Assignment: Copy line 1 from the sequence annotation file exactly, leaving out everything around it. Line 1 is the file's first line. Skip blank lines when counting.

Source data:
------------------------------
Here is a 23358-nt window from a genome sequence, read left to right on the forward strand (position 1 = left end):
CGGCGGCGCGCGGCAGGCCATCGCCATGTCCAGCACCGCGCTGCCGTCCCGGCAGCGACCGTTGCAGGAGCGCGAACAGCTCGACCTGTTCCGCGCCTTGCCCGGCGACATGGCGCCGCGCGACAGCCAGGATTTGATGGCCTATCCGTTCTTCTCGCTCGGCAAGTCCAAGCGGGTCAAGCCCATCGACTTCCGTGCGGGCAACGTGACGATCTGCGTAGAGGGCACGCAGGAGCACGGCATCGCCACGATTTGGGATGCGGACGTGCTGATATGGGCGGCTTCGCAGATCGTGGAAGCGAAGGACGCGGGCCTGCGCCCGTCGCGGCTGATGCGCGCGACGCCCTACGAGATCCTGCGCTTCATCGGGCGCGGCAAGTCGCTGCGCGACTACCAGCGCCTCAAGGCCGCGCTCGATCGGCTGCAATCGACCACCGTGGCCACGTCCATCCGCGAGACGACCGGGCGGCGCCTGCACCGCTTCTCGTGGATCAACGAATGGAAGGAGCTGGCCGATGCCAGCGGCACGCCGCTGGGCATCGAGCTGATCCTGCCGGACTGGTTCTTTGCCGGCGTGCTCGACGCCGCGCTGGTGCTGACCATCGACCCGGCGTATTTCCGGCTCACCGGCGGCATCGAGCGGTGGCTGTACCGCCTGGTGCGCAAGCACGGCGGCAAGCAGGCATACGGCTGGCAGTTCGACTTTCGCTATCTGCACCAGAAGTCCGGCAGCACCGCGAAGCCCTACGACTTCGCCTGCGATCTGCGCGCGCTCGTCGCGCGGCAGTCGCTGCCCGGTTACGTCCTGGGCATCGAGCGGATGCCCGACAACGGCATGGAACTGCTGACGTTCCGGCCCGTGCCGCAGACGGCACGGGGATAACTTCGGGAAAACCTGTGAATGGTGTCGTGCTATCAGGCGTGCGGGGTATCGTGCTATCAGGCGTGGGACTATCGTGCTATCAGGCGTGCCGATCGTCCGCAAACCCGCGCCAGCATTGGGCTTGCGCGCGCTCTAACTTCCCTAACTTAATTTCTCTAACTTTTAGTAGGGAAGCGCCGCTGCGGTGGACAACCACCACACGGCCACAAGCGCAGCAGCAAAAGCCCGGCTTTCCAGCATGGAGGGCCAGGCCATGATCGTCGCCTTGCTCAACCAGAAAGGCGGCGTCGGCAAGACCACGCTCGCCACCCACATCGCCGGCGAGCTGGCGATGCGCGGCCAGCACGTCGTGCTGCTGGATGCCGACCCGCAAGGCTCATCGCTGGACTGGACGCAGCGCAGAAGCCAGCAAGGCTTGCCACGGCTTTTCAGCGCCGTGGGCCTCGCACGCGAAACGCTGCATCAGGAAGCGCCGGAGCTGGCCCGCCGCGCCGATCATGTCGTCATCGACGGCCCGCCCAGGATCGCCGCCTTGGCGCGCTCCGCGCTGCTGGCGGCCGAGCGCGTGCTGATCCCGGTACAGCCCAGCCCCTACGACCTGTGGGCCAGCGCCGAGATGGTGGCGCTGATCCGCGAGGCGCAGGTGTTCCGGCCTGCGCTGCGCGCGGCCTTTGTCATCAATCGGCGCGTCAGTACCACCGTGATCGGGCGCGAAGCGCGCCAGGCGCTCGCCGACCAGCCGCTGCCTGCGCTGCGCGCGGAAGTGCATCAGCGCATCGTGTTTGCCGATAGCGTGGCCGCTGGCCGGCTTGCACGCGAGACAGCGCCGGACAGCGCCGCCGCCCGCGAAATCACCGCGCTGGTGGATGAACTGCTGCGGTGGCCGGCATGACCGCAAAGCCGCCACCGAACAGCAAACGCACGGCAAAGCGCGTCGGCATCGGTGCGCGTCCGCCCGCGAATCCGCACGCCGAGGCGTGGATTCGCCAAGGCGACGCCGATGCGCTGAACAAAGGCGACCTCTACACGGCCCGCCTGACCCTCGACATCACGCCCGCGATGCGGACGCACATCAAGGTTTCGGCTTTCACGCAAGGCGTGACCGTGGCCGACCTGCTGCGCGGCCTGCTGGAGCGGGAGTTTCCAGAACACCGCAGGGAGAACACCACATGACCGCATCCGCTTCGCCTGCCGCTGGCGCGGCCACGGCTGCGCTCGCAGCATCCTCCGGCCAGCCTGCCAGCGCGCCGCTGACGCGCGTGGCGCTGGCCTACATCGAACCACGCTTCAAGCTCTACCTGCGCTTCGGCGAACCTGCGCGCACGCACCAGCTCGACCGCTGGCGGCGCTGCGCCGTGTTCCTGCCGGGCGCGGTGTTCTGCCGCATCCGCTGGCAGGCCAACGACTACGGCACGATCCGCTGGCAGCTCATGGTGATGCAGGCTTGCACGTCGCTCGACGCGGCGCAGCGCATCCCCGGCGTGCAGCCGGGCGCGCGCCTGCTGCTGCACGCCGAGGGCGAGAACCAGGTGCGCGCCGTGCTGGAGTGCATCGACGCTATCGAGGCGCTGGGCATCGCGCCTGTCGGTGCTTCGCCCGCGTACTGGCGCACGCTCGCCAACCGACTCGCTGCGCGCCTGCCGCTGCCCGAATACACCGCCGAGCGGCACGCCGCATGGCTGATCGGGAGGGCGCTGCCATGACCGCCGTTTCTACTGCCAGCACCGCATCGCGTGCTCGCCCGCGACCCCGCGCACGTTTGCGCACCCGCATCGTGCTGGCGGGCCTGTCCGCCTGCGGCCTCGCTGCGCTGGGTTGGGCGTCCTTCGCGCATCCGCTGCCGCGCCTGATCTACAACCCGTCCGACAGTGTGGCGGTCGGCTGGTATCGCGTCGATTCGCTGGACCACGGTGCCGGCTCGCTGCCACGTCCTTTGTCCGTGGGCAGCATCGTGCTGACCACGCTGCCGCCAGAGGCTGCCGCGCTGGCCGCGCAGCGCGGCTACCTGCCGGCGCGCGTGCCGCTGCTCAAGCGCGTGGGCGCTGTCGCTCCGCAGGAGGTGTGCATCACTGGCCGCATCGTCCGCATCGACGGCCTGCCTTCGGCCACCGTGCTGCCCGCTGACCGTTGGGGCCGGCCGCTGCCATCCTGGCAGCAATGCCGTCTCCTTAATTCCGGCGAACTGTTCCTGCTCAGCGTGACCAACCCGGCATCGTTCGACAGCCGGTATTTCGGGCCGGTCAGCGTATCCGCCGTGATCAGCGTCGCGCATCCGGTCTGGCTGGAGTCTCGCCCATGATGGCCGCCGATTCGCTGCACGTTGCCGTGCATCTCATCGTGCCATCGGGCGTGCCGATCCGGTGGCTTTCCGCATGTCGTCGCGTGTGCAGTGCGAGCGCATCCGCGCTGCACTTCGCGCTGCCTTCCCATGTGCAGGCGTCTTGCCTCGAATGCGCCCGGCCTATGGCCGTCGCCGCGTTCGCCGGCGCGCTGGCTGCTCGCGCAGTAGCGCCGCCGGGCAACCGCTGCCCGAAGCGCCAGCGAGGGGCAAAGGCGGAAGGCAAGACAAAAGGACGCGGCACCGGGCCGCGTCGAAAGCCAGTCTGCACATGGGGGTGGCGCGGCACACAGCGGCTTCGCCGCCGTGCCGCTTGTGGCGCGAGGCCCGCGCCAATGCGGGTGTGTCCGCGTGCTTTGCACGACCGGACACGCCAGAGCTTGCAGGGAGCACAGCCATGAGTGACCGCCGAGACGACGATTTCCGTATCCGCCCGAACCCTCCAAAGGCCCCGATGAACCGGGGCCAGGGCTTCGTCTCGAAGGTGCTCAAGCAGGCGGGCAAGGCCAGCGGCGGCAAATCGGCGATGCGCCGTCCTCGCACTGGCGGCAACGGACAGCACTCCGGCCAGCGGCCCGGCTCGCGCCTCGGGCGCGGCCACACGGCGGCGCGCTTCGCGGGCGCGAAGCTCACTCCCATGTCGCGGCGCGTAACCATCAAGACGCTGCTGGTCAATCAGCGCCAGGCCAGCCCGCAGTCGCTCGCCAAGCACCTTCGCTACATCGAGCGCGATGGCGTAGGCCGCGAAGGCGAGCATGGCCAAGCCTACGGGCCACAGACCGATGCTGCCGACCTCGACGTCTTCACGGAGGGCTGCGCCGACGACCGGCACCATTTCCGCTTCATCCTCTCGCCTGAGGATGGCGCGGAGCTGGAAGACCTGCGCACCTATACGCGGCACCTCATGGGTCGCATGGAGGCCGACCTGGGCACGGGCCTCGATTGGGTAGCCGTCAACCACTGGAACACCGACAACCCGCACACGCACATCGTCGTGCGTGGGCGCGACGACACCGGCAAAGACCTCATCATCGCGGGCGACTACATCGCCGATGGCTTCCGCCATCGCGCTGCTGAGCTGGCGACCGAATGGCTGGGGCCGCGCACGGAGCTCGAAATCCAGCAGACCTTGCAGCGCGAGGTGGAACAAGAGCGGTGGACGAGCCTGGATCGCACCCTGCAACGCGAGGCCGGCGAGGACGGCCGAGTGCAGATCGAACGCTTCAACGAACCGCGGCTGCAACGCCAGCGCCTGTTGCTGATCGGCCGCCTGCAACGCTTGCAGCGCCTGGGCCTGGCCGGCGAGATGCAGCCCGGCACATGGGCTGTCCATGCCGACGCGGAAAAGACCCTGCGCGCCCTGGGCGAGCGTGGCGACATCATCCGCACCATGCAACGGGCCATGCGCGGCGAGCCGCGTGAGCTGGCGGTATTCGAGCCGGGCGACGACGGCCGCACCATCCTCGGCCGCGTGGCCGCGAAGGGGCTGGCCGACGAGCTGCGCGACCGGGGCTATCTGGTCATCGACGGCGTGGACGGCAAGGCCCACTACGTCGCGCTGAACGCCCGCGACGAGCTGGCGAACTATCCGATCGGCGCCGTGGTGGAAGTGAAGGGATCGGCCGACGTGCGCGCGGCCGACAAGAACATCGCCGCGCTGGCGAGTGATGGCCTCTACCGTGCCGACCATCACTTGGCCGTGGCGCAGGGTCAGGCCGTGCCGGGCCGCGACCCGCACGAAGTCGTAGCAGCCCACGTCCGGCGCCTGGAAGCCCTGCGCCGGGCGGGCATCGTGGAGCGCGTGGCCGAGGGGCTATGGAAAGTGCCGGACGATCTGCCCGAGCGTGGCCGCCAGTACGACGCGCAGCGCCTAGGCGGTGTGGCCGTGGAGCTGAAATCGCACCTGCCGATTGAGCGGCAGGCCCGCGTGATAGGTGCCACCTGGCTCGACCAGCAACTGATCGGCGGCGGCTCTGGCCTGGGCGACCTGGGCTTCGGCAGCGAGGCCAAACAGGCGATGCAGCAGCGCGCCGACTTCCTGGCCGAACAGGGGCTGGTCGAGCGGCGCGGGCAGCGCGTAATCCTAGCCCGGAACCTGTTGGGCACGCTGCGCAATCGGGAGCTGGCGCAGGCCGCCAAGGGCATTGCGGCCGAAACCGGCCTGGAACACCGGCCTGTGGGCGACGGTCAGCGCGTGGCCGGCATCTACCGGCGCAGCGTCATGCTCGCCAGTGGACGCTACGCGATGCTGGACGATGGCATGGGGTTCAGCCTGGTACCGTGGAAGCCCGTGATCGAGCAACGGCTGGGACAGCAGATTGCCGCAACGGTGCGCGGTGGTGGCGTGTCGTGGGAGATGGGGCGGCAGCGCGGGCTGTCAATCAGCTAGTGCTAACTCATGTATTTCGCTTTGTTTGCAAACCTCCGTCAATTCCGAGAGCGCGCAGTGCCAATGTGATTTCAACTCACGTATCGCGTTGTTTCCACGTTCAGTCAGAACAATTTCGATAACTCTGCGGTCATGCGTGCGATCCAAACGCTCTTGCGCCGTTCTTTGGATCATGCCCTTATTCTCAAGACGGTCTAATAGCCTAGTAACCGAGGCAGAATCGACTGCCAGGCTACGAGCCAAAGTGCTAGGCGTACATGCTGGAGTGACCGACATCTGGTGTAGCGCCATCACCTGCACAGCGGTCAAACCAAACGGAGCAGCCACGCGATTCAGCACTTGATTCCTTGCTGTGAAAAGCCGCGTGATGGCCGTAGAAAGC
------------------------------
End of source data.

Here is a 23358-nt window from a genome sequence, read left to right on the forward strand (position 1 = left end):